When requesting an ontology, the client requests a particular schema. (This will also be true of most Knora API v2 requests: the client will be able to specify which schema the response should be provided in.)
For example, suppose a Knora API server is running at
knora.example.org and hosts an ontology whose internal IRI is
http://www.knora.org/ontology/0001/example. That ontology can then be requested using either of these IRIs:
http://knora.example.org/ontology/0001/example/v2(in the complex schema)
http://knora.example.org/ontology/0001/example/simple/v2(in the simple schema)
While the internal
example ontology refers to definitions in
knora-base, the external
example ontology that is served by the API refers instead to a
knora-api ontology, whose IRI depends on the schema being used:
http://api.knora.org/ontology/knora-api/v2(in the complex schema)
http://api.knora.org/ontology/knora-api/simple/v2(in the simple schema)
Knora ontologies use ‘hash namespaces’ (see URI Namespaces). This means that the IRI of an ontology entity (a class or property definition) is constructed by adding a hash character (
#) to the ontology IRI, followed by the name of the entity. In Knora, an entity name must be a valid XML NCName. Thus, if there is a class called
ExampleThing in an ontology whose internal IRI is
http://www.knora.org/ontology/0001/example, that class has the following IRIs:
http://www.knora.org/ontology/0001/example#ExampleThing(in the internal ontology)
http://HOST[:PORT]/ontology/0001/example/v2#ExampleThing(in the API v2 complex schema)
http://HOST[:PORT]/ontology/0001/example/simple/v2#ExampleThing(in the API v2 simple schema)
As explained in Shared Ontologies, a user-created ontology can be defined as shared, meaning that it can be used by multiple projects, and that its creators will not change it in ways that could affect other ontologies or data that are based on it.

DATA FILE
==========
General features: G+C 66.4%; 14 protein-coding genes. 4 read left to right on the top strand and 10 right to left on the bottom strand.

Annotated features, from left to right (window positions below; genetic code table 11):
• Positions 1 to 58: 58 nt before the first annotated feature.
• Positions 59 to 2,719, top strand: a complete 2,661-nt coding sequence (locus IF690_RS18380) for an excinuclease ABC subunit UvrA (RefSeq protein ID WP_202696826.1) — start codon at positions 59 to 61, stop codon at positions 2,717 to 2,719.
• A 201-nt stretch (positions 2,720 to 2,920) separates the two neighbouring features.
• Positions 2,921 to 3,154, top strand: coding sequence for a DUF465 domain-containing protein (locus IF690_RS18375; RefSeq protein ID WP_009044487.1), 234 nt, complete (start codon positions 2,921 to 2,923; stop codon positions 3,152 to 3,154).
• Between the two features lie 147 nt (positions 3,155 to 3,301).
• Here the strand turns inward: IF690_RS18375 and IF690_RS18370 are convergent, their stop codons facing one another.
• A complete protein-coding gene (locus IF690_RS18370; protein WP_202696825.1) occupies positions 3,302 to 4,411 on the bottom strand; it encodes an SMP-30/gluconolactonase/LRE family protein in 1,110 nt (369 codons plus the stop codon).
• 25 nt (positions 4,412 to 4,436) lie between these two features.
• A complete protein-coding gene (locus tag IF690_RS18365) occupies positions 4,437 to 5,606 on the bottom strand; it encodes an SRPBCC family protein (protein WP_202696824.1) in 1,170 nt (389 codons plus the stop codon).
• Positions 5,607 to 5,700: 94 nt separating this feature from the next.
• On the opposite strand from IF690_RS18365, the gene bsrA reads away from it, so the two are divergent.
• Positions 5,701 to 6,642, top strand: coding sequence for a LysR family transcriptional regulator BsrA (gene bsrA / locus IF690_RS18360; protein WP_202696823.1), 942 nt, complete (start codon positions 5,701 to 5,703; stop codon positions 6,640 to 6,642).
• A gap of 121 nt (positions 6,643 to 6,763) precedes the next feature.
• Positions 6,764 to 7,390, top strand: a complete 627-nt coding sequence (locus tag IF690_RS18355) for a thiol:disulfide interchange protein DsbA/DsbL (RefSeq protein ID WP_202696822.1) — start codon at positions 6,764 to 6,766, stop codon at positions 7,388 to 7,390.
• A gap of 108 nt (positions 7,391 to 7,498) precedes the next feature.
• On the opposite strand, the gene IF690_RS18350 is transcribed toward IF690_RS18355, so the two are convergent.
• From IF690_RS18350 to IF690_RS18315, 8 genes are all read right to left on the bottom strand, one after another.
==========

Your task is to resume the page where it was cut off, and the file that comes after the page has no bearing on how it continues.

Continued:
There is currently one project for shared ontologies:
Its project code is
0000. Additional projects for shared ontologies may be supported in future.
The internal and external IRIs of shared ontologies always use the hostname
api.knora.org, and have an additional segment,
ontology. The project code can be omitted, in which case the default shared ontology project,
0000, is assumed. The sample shared ontology,
example-box, has these IRIs:
http://api.knora.org/ontology/shared/example-box/v2(external, complex schema)
http://api.knora.org/ontology/shared/example-box/simple/v2(external, simple schema)
Knora generates IRIs for data that it creates in the triplestore. Each generated data IRI contains one or more UUID identifiers to make it unique. To keep data IRIs relatively short, each UUID is base64url-encoded, without padding; thus each UUID is a 22-character string.
Data IRIs are not currently intended to be dereferenced as URLs. Instead, each Knora resource has a separate permalink.
A Knora value does not have a stable IRI throughout its version history. Each time a new version of a value is made, the new version gets a new IRI. Therefore, it would not make sense to publish Knora value IRIs. When designing ontologies for Knora projects, keep in mind that if you want something be directly citable, it needs to be a resource, not a value.
The formats of generated data IRIs for different types of objects are as follows:
- Standoff tag:
- XML-to-standoff mapping:
- XML-to-standoff mapping element: